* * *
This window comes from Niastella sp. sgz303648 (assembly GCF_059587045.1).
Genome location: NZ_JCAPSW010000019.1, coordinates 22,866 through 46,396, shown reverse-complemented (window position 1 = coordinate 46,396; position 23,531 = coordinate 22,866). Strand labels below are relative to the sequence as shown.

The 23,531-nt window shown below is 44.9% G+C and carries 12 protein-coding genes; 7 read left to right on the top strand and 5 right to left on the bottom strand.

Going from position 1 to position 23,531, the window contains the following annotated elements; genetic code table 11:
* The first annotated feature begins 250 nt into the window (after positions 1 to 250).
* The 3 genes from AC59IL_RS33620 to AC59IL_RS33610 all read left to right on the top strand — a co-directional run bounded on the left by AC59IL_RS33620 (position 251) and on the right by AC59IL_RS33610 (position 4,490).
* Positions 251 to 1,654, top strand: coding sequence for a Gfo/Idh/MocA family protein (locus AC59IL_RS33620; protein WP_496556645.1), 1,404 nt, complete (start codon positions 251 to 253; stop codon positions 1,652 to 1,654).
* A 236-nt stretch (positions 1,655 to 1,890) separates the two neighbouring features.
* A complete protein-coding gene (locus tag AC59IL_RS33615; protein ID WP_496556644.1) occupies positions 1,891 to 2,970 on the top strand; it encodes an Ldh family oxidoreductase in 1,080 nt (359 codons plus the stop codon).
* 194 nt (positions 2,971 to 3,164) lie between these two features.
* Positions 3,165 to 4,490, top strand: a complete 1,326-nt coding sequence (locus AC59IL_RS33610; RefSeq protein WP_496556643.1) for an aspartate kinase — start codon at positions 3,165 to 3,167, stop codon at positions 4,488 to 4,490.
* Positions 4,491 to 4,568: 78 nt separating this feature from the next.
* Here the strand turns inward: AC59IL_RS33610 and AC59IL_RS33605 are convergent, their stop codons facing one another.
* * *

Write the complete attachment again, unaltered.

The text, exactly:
This window comes from Niastella sp. sgz303648 (assembly GCF_059587045.1).
Genome location: NZ_JCAPSW010000019.1, coordinates 22,866 through 46,396, shown reverse-complemented (window position 1 = coordinate 46,396; position 23,531 = coordinate 22,866). Strand labels below are relative to the sequence as shown.

The 23,531-nt window shown below is 44.9% G+C and carries 12 protein-coding genes; 7 read left to right on the top strand and 5 right to left on the bottom strand.

Going from position 1 to position 23,531, the window contains the following annotated elements; genetic code table 11:
* The first annotated feature begins 250 nt into the window (after positions 1 to 250).
* The 3 genes from AC59IL_RS33620 to AC59IL_RS33610 all read left to right on the top strand — a co-directional run bounded on the left by AC59IL_RS33620 (position 251) and on the right by AC59IL_RS33610 (position 4,490).
* Positions 251 to 1,654, top strand: coding sequence for a Gfo/Idh/MocA family protein (locus AC59IL_RS33620; protein WP_496556645.1), 1,404 nt, complete (start codon positions 251 to 253; stop codon positions 1,652 to 1,654).
* A 236-nt stretch (positions 1,655 to 1,890) separates the two neighbouring features.
* A complete protein-coding gene (locus tag AC59IL_RS33615; protein ID WP_496556644.1) occupies positions 1,891 to 2,970 on the top strand; it encodes an Ldh family oxidoreductase in 1,080 nt (359 codons plus the stop codon).
* 194 nt (positions 2,971 to 3,164) lie between these two features.
* Positions 3,165 to 4,490, top strand: a complete 1,326-nt coding sequence (locus AC59IL_RS33610; RefSeq protein WP_496556643.1) for an aspartate kinase — start codon at positions 3,165 to 3,167, stop codon at positions 4,488 to 4,490.
* Positions 4,491 to 4,568: 78 nt separating this feature from the next.
* Here the strand turns inward: AC59IL_RS33610 and AC59IL_RS33605 are convergent, their stop codons facing one another.